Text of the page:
Many studies in the African politics literature estimate the correlation between ethnicity and vote choice using reported vote intentions from public opinion surveys. Yet, though we know questions related to ethnicity are sensitive in other contexts, there has been little investigation into whether or how survey conditions affect African respondents' willingness to report a preference for candidates of their own ethnicities. Using a stated choice experiment to identify the characteristics that Ugandan voters value in presidential candidates, I show that ethnic voting is indeed sensitive: Respondents are less likely to report a preference for coethnic politicians when they report their preference publicly or when they have been made conscious of the ethnic connotations of their choice. Both public exposure and priming have larger effects when respondents interact with non-coethnics, but this is not because respondents are more willing to report ethnic preferences to members of their own group. Rather, it is because those interacting with non-coethnics hold stronger implicit ethnic preferences in the first place. These results echo a series of findings from the United States that the presence of outgroup members activates ingroup biases, even as respondents censor the preferences they report to others and to themselves. The study indicates that gathering unbiased electoral preferences from African survey respondents will require granting respondents privacy and avoiding priming, and that the researchers should record and control for the ethnicity of observers.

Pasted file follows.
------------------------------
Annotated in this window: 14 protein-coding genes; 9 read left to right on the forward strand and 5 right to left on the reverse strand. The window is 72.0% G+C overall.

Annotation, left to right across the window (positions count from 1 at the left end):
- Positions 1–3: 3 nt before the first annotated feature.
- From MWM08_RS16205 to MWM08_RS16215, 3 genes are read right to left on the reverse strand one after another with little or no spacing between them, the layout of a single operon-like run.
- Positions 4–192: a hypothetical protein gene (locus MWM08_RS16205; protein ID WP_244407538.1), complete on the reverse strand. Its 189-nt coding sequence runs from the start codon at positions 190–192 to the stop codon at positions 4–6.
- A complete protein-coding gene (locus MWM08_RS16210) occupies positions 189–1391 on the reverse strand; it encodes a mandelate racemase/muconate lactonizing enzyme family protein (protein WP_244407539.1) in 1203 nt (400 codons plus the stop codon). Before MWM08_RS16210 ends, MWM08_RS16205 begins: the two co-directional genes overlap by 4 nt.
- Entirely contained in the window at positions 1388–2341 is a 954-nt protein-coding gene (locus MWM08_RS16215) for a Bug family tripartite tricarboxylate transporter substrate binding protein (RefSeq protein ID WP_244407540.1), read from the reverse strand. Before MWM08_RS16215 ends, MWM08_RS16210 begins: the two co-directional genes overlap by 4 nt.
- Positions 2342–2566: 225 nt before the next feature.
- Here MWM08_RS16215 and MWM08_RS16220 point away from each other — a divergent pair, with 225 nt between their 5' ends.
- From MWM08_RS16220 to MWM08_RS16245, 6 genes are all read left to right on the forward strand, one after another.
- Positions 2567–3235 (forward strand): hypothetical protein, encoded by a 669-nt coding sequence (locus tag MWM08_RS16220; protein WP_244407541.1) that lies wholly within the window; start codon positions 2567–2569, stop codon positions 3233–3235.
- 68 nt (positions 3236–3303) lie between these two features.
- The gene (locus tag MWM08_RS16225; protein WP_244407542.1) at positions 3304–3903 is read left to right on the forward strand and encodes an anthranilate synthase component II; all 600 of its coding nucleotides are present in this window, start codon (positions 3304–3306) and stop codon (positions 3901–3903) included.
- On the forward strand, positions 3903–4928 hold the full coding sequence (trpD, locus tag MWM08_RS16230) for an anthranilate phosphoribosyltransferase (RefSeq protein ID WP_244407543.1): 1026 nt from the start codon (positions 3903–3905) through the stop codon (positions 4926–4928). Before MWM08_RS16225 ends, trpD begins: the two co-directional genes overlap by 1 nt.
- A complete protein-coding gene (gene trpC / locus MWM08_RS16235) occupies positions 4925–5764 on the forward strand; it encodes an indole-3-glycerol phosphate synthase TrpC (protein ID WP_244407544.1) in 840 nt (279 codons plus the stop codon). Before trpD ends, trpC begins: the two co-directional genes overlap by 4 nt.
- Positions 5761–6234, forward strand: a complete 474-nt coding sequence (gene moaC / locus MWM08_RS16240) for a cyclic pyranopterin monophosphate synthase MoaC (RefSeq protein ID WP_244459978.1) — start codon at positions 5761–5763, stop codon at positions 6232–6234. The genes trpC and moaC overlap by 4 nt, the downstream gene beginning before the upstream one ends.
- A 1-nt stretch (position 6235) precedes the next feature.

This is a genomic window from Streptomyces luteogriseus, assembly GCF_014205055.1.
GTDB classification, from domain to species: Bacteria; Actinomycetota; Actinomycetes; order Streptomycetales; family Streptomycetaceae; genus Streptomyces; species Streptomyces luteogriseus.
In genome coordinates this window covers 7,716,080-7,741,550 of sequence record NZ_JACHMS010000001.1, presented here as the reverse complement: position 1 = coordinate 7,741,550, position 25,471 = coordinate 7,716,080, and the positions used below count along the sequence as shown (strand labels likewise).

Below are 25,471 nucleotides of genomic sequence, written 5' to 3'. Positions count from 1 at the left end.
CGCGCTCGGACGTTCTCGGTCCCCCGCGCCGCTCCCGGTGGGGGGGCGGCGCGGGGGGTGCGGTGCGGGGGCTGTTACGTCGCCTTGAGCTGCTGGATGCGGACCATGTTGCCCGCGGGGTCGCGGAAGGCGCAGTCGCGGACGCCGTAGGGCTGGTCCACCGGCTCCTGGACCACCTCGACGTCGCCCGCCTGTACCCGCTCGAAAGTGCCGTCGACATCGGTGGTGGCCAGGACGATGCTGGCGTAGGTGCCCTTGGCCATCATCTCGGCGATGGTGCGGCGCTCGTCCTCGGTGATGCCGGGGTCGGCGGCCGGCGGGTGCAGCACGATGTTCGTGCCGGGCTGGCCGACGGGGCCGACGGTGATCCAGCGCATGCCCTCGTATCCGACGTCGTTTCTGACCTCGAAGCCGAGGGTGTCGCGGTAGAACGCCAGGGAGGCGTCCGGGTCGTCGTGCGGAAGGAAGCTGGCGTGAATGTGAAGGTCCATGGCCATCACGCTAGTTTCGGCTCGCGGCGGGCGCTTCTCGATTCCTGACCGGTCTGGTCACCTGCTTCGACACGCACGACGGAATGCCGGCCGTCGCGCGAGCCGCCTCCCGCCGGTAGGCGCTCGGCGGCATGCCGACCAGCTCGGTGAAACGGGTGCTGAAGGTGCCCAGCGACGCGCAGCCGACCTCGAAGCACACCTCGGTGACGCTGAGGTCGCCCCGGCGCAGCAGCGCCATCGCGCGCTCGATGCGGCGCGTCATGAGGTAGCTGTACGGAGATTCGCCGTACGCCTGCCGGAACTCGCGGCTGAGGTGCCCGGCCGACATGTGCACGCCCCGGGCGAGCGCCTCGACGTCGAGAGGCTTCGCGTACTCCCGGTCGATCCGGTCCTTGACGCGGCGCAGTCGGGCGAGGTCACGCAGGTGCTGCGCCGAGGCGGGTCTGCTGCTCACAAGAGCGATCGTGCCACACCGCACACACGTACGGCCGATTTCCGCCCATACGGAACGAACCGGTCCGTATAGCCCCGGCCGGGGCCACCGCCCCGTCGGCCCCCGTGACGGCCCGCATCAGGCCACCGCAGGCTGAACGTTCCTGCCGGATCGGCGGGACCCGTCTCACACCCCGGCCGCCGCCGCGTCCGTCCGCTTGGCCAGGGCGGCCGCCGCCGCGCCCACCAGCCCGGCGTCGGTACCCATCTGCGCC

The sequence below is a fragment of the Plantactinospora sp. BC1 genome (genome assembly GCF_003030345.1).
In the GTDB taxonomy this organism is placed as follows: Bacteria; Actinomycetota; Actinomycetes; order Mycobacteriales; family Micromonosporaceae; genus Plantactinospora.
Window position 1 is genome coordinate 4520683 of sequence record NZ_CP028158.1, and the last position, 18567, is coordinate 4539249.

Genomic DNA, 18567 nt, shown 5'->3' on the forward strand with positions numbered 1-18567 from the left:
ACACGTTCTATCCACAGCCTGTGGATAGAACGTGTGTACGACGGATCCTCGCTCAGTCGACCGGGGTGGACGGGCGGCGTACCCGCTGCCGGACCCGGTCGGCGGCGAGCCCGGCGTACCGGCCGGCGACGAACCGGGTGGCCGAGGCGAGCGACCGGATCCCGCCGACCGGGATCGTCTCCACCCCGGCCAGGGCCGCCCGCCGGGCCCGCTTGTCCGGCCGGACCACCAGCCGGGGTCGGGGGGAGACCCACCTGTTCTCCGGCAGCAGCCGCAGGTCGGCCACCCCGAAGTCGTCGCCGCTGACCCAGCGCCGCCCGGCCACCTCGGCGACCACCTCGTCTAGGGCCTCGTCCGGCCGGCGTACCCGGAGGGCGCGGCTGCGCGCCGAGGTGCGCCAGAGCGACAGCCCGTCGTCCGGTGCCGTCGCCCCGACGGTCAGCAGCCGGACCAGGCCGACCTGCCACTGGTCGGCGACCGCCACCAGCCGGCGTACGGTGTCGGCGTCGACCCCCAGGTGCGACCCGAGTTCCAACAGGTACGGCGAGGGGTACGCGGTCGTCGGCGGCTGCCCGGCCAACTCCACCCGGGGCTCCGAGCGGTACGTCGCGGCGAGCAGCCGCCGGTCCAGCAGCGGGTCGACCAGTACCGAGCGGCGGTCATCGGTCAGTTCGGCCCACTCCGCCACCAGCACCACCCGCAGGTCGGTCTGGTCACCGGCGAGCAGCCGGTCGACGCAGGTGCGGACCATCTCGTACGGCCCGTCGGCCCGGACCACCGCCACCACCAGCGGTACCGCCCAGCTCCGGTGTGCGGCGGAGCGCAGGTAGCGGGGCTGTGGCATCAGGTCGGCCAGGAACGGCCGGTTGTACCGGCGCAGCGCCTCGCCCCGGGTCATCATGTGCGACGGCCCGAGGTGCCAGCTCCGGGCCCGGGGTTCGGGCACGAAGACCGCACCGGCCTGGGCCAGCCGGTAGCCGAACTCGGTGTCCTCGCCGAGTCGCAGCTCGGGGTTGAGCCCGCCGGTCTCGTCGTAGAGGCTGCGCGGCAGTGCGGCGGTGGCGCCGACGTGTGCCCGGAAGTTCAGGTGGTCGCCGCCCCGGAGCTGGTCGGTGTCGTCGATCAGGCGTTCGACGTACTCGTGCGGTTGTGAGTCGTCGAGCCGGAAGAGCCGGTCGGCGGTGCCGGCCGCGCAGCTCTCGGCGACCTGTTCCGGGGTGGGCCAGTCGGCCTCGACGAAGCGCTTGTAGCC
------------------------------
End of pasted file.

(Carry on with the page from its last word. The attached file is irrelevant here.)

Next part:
All Science Journal Classification (ASJC) codes
- Sociology and Political Science
- Social Sciences(all)
- History and Philosophy of Science